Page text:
Laboratory of the Gemmological Institute of America. Other certifications may take the form of a "Gem Certificate" as shown and described in US Patent 5,899,503.

Gems are now traded on the Internet on various websites which include www.gemkey.net, www.diamond.net and www.polygon.com. The websites act as virtual marketplaces and manage inventories of gems for sale, which contain details of the parameters mentioned above for each gem as well as the asking price per carat. In addition, gems with similar specifications can be sold in batches. A prospective buyer of a gem can view an inventory by specifying search parameters, such as carats, asking price per carat, and the like. Assuming that the inventory gives one or more gems or lots of gems that meet his search criteria, these gems and / or these lots are presented to the buyer. The buyer then enters a purchase order for one or more of the items that interest him, which are then sent to him for evaluation and which are returned to the seller if the buyer cannot reach an agreement with him. So while gem trading has been streamlined to some extent, there is still a large unwanted movement of inventory, which could be avoided if a prospective buyer of a gem or lot of gems could verify remotely and regardless of a seller's assessment of a gem and in particular its market value.

Registration marks are currently inscribed on the gems for identification purposes. The most common type of registration mark consists of letters and numbers consisting of a series of light-scattering segments located at a distance from each other on one of the polished flat surfaces of a gem, and typically its table (table) or its crown (peripheral edge). This type of marking uses segments of 0.5 µm in height and has a length of about 50 µm, so as to be invisible to the naked eye, so as not to affect the beauty of a gem. Detecting a gem registration mark requires enlarging at least 200 and scanning the entire table or crown of a gem and is a time-consuming and tedious operation.

SUMMARY OF THE INVENTION

Gem trading involves transactions between "the seller of a gem" and "the prospective buyer of a gem", but due to the nature of gem trading, the seller of a transaction may be the buyer possible from another transaction. Consequently, the present description uses the specific terms “the seller of a gem” and “the eventual buyer of a gem”, and sometimes the generic term “the user” according to what is best suited in the context of the description. In addition, the present description relates only to trading in individual gems, but it should be understood that the present invention also applies to the trading of lots of similar gems. Likewise, the present description relates to the trade in so-called circular cut gems, but it should be understood that the present invention also applies to the trade in gems of other shapes.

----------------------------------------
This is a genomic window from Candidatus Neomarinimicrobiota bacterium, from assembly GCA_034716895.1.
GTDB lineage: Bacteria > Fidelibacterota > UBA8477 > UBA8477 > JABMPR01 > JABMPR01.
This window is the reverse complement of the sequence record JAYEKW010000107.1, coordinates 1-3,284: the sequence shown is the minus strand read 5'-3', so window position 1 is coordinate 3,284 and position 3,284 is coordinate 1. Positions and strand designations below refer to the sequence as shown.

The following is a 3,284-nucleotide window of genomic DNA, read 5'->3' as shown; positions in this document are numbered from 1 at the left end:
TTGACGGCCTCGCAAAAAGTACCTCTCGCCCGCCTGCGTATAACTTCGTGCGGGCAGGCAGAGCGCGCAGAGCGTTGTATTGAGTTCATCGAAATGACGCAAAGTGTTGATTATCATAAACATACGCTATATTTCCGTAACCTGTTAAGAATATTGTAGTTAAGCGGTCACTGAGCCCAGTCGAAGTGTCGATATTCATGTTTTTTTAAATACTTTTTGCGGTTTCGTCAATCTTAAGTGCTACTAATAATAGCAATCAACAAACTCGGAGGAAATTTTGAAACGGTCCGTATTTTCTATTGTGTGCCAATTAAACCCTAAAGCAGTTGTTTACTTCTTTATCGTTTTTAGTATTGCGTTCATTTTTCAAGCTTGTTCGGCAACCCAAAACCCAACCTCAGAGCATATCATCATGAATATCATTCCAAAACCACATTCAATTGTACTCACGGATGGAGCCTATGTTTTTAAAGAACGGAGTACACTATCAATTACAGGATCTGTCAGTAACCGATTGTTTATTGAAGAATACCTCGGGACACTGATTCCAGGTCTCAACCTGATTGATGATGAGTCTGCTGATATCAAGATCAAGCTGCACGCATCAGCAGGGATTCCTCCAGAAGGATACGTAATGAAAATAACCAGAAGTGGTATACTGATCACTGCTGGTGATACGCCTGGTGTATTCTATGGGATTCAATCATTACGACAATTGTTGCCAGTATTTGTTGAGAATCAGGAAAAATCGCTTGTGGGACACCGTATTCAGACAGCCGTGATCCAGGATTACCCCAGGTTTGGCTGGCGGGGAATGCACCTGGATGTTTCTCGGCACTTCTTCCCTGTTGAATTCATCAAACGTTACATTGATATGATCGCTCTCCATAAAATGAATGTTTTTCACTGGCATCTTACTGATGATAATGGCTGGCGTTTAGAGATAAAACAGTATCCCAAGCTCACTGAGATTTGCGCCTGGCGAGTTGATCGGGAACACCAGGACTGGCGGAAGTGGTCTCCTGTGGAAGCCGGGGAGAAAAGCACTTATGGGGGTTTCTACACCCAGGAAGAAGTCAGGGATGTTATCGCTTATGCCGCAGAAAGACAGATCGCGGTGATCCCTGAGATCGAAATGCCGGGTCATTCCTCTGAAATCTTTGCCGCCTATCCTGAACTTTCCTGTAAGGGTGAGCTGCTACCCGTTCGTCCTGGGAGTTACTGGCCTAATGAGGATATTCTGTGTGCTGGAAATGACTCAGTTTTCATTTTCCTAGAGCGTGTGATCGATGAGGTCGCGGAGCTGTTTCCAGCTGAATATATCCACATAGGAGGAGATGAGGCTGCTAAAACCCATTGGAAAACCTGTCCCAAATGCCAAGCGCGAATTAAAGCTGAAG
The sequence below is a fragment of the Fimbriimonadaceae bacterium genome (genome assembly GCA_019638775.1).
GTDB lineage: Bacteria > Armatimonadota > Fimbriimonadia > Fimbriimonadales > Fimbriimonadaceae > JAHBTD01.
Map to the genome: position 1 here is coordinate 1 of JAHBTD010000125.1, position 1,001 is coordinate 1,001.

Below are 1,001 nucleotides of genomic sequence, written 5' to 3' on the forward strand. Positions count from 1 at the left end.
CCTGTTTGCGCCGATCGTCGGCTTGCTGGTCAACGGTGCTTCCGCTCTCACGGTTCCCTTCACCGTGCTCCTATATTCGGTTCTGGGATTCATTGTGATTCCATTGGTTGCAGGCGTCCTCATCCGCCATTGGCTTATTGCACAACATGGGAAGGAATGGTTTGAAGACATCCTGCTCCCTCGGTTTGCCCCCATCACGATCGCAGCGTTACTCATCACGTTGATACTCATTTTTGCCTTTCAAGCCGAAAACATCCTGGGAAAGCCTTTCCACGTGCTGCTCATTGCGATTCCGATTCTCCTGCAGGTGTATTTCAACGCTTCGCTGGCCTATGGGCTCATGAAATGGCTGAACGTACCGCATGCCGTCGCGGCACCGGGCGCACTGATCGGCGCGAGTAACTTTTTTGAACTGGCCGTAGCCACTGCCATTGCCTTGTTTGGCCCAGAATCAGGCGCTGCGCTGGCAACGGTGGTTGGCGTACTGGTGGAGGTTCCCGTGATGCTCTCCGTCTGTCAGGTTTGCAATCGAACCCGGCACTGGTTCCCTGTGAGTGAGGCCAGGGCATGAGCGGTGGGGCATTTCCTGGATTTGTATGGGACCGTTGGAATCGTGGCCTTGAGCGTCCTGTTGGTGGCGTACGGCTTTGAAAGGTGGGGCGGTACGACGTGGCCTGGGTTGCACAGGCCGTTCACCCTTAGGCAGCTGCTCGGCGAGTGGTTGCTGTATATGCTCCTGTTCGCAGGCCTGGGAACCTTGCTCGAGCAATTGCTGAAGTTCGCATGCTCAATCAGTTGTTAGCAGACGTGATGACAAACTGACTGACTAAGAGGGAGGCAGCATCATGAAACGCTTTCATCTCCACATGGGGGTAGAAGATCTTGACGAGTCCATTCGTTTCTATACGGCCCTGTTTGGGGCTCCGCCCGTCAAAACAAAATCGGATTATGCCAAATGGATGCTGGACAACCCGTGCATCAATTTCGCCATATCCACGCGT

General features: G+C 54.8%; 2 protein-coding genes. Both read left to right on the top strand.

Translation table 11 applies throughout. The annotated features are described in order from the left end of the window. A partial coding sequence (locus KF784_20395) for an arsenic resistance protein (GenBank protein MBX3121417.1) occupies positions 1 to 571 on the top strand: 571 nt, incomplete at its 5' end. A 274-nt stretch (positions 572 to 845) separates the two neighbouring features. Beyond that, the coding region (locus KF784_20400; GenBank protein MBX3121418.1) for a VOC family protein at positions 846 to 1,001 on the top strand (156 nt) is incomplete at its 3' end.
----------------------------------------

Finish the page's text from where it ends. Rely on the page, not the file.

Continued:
In accordance with a first aspect of the present invention, a system for the trading of gems is provided, each gem having a flat table (table) defining a longitudinal axis perpendicular to this face, a peripheral edge (crown), a flag and a base, the system comprising a plurality of user terminals for capturing living colored digital images of a gem, each of said user terminals being capable of creating the same standard portfolio of living colored digital images of a particular gem, thus allowing a prospective buyer to independently assess its market value in accordance with internationally recognized standards.

In a second aspect of the present invention there is provided a method of trading in gems, the method comprising the steps of: (a) providing a data storage device containing a plurality of portfolios of living digital images in gem color , which each allow a prospective buyer of a gem to independently assess its market value from the portfolio of associated images, in accordance with internationally recognized standards; and (b) allow one or more potential buyers of gems remote access to the data storage device, thereby enabling a potential buyer of a gem to carefully study the image portfolio of a particular gem that 'he plans to buy.